August 31, 2018 | By Alexander Hitch

NAFTA Pronouncements and Reality

Following the announcement that the United States and Mexico reached a preliminary agreement on the renegotiation of NAFTA, US Trade Representative Robert Lighthizer signaled that he would notify Congress of the intent to sign the agreement shortly, after which the administration would be able to ink the agreement in 90 days time.  

For this newly updated agreement to be signed into law, however, assumes several major hurdles are cleared. The priority for the moment is determining the status of Canada’s involvement, and confirming if it is permissible for the administration to submit notice of intent to sign a bilateral agreement for a trilateral trade pact.

Yet perhaps the most lasting concern is determining if the newfangled agreement is palatable to the US Congress, and if it will garner the requisite Democratic support to ensure its passage. A particularly longstanding issue for critics of NAFTA is the lax enforcement of Mexican labor laws; resolving this is a crucial pillar for gaining Democratic support for a renegotiated agreement. Ranking Democratic lawmakers have insisted that few colleagues would back a retooled NAFTA without significant reforms to the agreement’s labor provisions.

Why Democrats, though? Traditionally, Republican legislators were far more likely to support trade deals. But with party allegiances shifting on trade, tepid reaction from the US Chamber of Commerce (usually a barometer of pro-trade Republican views), and the potential of a Democratic House in 2019 (when the vote on the new NAFTA would occur), the administration will likely need to reach across the aisle.

But what changes to the labor provisions would gain Democratic support? As a strong first step, the amended deal will purportedly institute a full labor chapter within the text of the agreement (per the US-Mexico agreement fact sheet), doing away with the labor side agreement developed during the original passage of NAFTA.

This new chapter will include an annex that supports rights for Mexican workers to collectively bargain and form independent unions. It also institutes labor value content rules promoted by labor unions that require 40-45 percent of auto content to be made by workers earning at least $16 per hour (for comparison, the current average hourly wage level of Mexican auto industry workers is just over $3 per hour). These updates are meant to incentivize greater labor regulation in Mexico and protection for auto assembly and auto parts workers in the United States.

But what remains unclear is how the updated labor regulations are to be enforced in the new NAFTA. In free trade pacts passed and updated after the “May 10th” agreement of 2007, restitution for a violating party’s labor transgressions is enforced using the dispute settlement procedure.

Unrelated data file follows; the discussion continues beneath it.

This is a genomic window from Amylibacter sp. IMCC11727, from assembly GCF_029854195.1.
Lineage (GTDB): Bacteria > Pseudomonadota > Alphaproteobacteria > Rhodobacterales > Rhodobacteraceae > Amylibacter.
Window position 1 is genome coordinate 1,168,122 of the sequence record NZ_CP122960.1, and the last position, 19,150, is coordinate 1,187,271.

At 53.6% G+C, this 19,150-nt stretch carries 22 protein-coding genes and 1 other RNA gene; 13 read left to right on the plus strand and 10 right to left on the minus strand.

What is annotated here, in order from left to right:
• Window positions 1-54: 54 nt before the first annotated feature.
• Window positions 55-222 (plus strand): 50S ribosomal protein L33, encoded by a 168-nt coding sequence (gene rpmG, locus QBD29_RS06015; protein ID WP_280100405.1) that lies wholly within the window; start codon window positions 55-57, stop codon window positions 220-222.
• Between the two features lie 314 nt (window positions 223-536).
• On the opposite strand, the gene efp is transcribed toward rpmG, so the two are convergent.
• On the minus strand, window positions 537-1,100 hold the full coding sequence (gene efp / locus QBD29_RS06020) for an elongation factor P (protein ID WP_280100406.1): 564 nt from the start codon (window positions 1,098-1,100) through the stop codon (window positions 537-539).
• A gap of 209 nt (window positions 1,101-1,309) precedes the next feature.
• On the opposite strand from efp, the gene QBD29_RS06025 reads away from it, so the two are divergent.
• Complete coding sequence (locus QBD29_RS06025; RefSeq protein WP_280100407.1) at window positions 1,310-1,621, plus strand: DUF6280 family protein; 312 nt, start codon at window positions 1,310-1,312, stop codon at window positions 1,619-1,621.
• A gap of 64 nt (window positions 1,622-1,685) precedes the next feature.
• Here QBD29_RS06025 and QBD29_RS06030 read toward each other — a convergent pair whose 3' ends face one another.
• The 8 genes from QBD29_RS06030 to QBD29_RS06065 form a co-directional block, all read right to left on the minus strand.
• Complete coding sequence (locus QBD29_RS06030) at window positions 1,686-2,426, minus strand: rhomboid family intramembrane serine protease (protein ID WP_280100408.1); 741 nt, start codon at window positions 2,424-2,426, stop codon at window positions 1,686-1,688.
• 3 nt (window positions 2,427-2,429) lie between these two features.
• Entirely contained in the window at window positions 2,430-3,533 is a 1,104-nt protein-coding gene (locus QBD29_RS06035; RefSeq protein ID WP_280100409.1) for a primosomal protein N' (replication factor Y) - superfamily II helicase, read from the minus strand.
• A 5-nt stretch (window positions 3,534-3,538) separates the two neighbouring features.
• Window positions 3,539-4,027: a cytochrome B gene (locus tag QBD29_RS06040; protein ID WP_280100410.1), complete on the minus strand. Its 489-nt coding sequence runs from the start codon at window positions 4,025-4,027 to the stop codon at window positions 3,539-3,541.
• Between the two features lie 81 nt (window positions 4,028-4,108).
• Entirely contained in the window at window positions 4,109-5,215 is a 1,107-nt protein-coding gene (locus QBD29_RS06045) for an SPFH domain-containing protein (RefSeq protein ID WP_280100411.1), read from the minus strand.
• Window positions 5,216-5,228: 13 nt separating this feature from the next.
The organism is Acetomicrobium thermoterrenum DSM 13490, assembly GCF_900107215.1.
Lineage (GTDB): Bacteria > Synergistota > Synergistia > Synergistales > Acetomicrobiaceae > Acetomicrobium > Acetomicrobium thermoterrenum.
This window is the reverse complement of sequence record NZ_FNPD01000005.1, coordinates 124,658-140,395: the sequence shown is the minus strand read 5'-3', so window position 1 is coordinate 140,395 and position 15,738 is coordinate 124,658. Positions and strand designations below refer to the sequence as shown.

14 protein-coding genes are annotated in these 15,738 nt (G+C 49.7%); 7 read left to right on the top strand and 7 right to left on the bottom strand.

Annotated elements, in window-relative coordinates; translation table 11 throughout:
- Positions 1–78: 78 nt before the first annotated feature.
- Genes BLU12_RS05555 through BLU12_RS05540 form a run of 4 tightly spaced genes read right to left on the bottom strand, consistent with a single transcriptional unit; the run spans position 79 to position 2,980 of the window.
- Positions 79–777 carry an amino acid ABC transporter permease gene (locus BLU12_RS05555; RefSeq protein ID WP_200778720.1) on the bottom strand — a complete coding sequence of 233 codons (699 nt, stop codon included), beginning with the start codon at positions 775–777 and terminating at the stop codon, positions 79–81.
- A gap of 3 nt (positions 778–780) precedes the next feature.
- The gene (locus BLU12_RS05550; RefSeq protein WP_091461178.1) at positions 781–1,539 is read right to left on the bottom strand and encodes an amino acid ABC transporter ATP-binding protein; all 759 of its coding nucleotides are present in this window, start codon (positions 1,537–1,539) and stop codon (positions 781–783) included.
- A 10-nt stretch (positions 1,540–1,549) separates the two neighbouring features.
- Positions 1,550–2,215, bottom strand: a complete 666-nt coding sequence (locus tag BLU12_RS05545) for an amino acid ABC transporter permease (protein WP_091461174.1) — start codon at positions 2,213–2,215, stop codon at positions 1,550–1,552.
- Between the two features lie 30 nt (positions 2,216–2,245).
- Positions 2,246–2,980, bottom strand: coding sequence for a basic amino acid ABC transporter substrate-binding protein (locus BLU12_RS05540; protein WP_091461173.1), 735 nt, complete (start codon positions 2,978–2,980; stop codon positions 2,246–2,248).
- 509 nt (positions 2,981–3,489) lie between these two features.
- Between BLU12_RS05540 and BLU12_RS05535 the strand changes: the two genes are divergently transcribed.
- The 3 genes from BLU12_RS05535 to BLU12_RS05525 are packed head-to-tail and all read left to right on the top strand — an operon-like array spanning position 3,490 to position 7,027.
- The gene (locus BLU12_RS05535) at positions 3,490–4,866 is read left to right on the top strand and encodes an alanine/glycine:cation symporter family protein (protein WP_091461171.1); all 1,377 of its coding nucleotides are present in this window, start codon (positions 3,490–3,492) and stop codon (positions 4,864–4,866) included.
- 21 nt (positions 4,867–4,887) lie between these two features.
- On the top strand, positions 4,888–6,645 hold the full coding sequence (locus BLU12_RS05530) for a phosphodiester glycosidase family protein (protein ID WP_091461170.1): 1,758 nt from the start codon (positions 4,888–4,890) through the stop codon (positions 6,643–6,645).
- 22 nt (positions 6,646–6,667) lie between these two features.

Yet this runs into two potential roadblocks. First, the initial reports of the renegotiated agreement demonstrate an effort to weaken the dispute settlement procedures in NAFTA, effectively restricting the manner in which labor provisions would be protected.

But even if the dispute settlement mechanism endures, organized labor is highly skeptical of its efficacy in protecting labor provisions. In a recent, nine-year dispute with Guatemala (through the Dominican Republic-Central America Free Trade Agreement), the arbitration panel ruled against the US position that Guatemala had not adequately upheld its labor standards. As a result of this finding – the only high-profile labor dispute within a free trade agreement – labor unions and Democrats remain unconvinced that workers’ rights are protected by standard labor chapter provisions.

Although legislators on both sides of the aisle would likely take a deal over nothing, threading the needle in Congress, and potentially a less friendly one this coming year, will be more difficult than the administration may have anticipated. To pass the legislation and end the uncertainty swirling around the trade pact, NAFTA’s new labor chapter may need further tweaking.

About

Phil Levy is senior fellow on the global economy at The Chicago Council on Global Affairs. Previously he was associate professor of business administration at the University of Virginia’s Darden School of Business. He was formerly a resident scholar at the American Enterprise Institute and taught at Columbia University’s School of International and Public Affairs. From 2003 to 2006, he served first as senior economist for trade for President Bush’s Council of Economic Advisers and then as a member of Secretary of State Rice’s Policy Planning Staff, covering international economic matters. Before working in government, he was a faculty member of Yale University’s Department of Economics for nine years and spent one of those as academic director of Yale’s Center for the Study of Globalization.

His academic writings have appeared in such outlets as The American Economic ReviewEconomic Journal, and theJournal of International Economics. He is a regular contributor to Foreign Policy magazine’s online Shadow Government section and writes on topics including trade policy, economic relations with China, and the European economic crisis. Dr. Levy has testified before the House Committee on Foreign Affairs, the Joint Economic Committee, the House Committee on Ways and Mean, and the US-China Economic and Security Review Commission. He received his PhD in Economics from Stanford University in 1994 and his AB in Economics from the University of Michigan in Ann Arbor in 1988.

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